Type 1 Diabetes: Overview
Every year approximately 30,000 Americans are diagnosed with type 1 diabetes. You can develop type 1 diabetes (also called juvenile diabetes) at any age, but most people are diagnosed when they are children, teens or young adults.
Type 1 diabetes is an autoimmune disease in which your body's immune system attacks the pancreas. This prevents the pancreas from making the hormone insulin, which regulates glucose (sugar) levels in your blood. Without insulin, your body is unable to convert the sugar from what you eat and drink into the energy your body needs.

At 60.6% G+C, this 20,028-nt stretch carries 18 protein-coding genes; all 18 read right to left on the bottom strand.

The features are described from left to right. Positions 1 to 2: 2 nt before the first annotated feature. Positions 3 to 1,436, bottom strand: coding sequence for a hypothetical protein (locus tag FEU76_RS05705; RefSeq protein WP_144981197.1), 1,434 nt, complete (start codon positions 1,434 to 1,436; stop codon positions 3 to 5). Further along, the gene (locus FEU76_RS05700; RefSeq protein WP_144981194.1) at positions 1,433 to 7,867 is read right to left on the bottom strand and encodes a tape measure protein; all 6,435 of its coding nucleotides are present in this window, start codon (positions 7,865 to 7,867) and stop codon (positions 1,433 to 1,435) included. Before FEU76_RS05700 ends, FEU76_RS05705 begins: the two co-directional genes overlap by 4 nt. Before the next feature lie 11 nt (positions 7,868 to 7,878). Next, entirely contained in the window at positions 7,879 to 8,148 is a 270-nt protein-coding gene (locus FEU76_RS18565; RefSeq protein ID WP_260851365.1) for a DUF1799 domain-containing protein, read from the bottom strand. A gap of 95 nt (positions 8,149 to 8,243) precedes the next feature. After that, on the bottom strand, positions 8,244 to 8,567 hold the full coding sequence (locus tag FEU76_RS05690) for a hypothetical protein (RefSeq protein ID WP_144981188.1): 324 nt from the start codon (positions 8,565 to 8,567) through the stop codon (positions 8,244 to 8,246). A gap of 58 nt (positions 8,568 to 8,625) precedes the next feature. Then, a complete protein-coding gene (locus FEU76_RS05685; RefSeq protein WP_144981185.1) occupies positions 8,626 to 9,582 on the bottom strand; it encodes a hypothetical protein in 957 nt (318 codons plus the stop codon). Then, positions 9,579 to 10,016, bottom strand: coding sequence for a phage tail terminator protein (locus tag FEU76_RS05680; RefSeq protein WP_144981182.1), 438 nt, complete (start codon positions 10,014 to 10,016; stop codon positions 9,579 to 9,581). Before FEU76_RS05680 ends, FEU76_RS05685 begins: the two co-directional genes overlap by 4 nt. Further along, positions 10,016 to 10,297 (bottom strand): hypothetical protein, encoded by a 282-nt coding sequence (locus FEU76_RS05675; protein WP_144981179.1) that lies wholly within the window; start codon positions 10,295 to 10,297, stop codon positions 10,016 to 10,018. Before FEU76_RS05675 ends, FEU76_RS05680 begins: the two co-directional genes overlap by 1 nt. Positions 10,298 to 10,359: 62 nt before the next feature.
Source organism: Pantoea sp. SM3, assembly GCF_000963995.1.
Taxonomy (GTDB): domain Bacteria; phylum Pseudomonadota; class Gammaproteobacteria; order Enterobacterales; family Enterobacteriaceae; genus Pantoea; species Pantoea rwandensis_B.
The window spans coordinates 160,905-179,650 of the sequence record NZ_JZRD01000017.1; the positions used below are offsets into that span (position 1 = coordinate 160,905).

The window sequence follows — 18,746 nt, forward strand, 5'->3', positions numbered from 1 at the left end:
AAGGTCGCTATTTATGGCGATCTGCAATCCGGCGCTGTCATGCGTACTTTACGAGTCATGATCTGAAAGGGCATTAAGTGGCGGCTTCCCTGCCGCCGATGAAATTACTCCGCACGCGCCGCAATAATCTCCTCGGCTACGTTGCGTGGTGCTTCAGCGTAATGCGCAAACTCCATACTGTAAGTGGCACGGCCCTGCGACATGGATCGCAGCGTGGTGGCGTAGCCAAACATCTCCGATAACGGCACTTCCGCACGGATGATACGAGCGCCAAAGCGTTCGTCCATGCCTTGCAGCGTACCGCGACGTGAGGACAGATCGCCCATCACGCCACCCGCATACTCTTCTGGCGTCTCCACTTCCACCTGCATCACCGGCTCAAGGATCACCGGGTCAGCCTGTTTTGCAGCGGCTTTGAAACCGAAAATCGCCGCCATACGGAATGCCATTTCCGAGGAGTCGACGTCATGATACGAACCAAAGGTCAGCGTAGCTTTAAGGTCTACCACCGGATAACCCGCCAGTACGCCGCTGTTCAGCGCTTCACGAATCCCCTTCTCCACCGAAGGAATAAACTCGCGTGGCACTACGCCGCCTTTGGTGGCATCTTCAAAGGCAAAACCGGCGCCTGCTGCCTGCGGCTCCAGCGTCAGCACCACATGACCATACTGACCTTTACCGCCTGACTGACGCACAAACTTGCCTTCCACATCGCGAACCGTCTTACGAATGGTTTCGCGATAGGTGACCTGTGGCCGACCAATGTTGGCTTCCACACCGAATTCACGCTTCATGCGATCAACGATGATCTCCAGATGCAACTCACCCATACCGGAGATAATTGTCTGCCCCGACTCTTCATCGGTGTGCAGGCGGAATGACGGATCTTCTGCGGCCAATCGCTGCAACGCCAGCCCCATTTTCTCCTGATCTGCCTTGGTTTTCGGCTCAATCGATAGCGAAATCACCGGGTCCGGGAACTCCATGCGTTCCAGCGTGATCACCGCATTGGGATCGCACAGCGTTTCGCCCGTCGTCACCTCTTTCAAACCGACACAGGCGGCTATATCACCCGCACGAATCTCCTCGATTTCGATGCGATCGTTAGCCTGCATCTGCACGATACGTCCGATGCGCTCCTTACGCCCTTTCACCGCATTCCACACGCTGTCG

There are several types of diabetes, including type 1, type 2 and gestational. About 5%-10% of all people with diabetes have type 1. Although it's still unclear what causes type 1 diabetes, having family history of the disease and environmental triggers can increase your chances of developing it.
Although there is no cure for type 1 diabetes, consistently taking insulin medication can regulate your blood sugar levels and help manage your condition.
While living with diabetes is not always easy, many people successfully control their blood sugar levels through proper insulin use, diet and exercise. You can, too!